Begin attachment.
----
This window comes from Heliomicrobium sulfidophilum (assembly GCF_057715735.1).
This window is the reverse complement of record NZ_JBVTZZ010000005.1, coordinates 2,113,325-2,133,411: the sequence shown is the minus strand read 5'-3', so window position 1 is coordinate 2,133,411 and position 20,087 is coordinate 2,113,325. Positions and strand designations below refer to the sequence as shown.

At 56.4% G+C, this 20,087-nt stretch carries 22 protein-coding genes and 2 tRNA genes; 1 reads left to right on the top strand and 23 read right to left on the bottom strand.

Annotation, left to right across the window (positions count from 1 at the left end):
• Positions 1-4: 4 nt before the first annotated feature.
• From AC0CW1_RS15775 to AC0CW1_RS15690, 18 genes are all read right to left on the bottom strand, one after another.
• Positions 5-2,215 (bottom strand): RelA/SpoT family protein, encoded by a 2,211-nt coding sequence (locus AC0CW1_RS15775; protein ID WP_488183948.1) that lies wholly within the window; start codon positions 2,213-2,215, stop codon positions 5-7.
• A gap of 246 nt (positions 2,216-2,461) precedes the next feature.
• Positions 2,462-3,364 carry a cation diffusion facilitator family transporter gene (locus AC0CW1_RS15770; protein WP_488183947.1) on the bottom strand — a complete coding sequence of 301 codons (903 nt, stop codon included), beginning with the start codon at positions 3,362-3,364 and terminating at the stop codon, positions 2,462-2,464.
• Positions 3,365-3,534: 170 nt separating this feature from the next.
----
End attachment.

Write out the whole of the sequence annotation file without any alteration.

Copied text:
This window comes from Heliomicrobium sulfidophilum (assembly GCF_057715735.1).
This window is the reverse complement of record NZ_JBVTZZ010000005.1, coordinates 2,113,325-2,133,411: the sequence shown is the minus strand read 5'-3', so window position 1 is coordinate 2,133,411 and position 20,087 is coordinate 2,113,325. Positions and strand designations below refer to the sequence as shown.

At 56.4% G+C, this 20,087-nt stretch carries 22 protein-coding genes and 2 tRNA genes; 1 reads left to right on the top strand and 23 read right to left on the bottom strand.

Annotation, left to right across the window (positions count from 1 at the left end):
• Positions 1-4: 4 nt before the first annotated feature.
• From AC0CW1_RS15775 to AC0CW1_RS15690, 18 genes are all read right to left on the bottom strand, one after another.
• Positions 5-2,215 (bottom strand): RelA/SpoT family protein, encoded by a 2,211-nt coding sequence (locus AC0CW1_RS15775; protein ID WP_488183948.1) that lies wholly within the window; start codon positions 2,213-2,215, stop codon positions 5-7.
• A gap of 246 nt (positions 2,216-2,461) precedes the next feature.
• Positions 2,462-3,364 carry a cation diffusion facilitator family transporter gene (locus AC0CW1_RS15770; protein WP_488183947.1) on the bottom strand — a complete coding sequence of 301 codons (903 nt, stop codon included), beginning with the start codon at positions 3,362-3,364 and terminating at the stop codon, positions 2,462-2,464.
• Positions 3,365-3,534: 170 nt separating this feature from the next.